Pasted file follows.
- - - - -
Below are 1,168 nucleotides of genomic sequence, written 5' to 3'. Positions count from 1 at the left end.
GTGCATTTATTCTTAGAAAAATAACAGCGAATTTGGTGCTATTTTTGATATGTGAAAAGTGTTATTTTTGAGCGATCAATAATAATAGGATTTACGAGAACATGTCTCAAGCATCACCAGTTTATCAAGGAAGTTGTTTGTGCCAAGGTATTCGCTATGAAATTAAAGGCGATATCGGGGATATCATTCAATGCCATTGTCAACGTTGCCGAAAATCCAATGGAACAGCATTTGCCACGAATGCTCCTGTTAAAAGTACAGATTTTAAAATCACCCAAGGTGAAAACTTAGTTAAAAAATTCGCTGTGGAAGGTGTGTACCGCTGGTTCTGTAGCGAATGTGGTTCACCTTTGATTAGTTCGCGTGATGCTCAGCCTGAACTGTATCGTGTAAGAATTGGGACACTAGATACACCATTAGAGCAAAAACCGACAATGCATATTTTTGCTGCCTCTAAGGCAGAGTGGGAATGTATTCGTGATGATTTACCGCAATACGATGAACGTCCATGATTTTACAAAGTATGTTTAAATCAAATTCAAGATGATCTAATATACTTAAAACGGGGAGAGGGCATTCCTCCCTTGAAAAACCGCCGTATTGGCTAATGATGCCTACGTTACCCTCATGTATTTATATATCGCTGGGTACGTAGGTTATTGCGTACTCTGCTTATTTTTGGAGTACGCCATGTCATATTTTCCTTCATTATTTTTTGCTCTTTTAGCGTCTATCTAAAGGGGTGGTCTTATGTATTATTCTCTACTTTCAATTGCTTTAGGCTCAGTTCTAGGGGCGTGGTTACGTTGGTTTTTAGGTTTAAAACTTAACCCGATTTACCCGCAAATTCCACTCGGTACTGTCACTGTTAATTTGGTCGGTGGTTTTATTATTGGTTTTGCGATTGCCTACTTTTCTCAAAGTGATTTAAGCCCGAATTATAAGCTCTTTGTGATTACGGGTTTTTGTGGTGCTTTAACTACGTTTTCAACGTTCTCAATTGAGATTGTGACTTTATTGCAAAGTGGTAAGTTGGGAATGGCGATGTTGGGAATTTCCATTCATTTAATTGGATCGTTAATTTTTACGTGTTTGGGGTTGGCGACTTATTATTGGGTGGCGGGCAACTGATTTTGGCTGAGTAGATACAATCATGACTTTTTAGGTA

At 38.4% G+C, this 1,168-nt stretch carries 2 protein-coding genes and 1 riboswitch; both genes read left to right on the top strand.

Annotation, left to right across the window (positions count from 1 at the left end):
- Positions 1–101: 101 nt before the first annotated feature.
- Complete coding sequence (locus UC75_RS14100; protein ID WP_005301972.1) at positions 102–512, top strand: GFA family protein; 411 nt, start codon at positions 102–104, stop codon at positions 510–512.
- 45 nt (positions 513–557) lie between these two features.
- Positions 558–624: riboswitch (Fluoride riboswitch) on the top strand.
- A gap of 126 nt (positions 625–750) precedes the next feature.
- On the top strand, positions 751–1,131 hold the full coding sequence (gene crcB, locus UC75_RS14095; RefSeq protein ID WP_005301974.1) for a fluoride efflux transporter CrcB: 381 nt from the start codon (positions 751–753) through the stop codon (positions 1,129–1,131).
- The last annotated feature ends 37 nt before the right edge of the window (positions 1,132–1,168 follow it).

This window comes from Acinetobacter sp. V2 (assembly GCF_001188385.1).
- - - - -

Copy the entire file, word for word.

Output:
Below are 1,168 nucleotides of genomic sequence, written 5' to 3'. Positions count from 1 at the left end.
GTGCATTTATTCTTAGAAAAATAACAGCGAATTTGGTGCTATTTTTGATATGTGAAAAGTGTTATTTTTGAGCGATCAATAATAATAGGATTTACGAGAACATGTCTCAAGCATCACCAGTTTATCAAGGAAGTTGTTTGTGCCAAGGTATTCGCTATGAAATTAAAGGCGATATCGGGGATATCATTCAATGCCATTGTCAACGTTGCCGAAAATCCAATGGAACAGCATTTGCCACGAATGCTCCTGTTAAAAGTACAGATTTTAAAATCACCCAAGGTGAAAACTTAGTTAAAAAATTCGCTGTGGAAGGTGTGTACCGCTGGTTCTGTAGCGAATGTGGTTCACCTTTGATTAGTTCGCGTGATGCTCAGCCTGAACTGTATCGTGTAAGAATTGGGACACTAGATACACCATTAGAGCAAAAACCGACAATGCATATTTTTGCTGCCTCTAAGGCAGAGTGGGAATGTATTCGTGATGATTTACCGCAATACGATGAACGTCCATGATTTTACAAAGTATGTTTAAATCAAATTCAAGATGATCTAATATACTTAAAACGGGGAGAGGGCATTCCTCCCTTGAAAAACCGCCGTATTGGCTAATGATGCCTACGTTACCCTCATGTATTTATATATCGCTGGGTACGTAGGTTATTGCGTACTCTGCTTATTTTTGGAGTACGCCATGTCATATTTTCCTTCATTATTTTTTGCTCTTTTAGCGTCTATCTAAAGGGGTGGTCTTATGTATTATTCTCTACTTTCAATTGCTTTAGGCTCAGTTCTAGGGGCGTGGTTACGTTGGTTTTTAGGTTTAAAACTTAACCCGATTTACCCGCAAATTCCACTCGGTACTGTCACTGTTAATTTGGTCGGTGGTTTTATTATTGGTTTTGCGATTGCCTACTTTTCTCAAAGTGATTTAAGCCCGAATTATAAGCTCTTTGTGATTACGGGTTTTTGTGGTGCTTTAACTACGTTTTCAACGTTCTCAATTGAGATTGTGACTTTATTGCAAAGTGGTAAGTTGGGAATGGCGATGTTGGGAATTTCCATTCATTTAATTGGATCGTTAATTTTTACGTGTTTGGGGTTGGCGACTTATTATTGGGTGGCGGGCAACTGATTTTGGCTGAGTAGATACAATCATGACTTTTTAGGTA

At 38.4% G+C, this 1,168-nt stretch carries 2 protein-coding genes and 1 riboswitch; both genes read left to right on the top strand.

Annotation, left to right across the window (positions count from 1 at the left end):
- Positions 1–101: 101 nt before the first annotated feature.
- Complete coding sequence (locus UC75_RS14100; protein ID WP_005301972.1) at positions 102–512, top strand: GFA family protein; 411 nt, start codon at positions 102–104, stop codon at positions 510–512.
- 45 nt (positions 513–557) lie between these two features.
- Positions 558–624: riboswitch (Fluoride riboswitch) on the top strand.
- A gap of 126 nt (positions 625–750) precedes the next feature.
- On the top strand, positions 751–1,131 hold the full coding sequence (gene crcB, locus UC75_RS14095; RefSeq protein ID WP_005301974.1) for a fluoride efflux transporter CrcB: 381 nt from the start codon (positions 751–753) through the stop codon (positions 1,129–1,131).
- The last annotated feature ends 37 nt before the right edge of the window (positions 1,132–1,168 follow it).

This window comes from Acinetobacter sp. V2 (assembly GCF_001188385.1).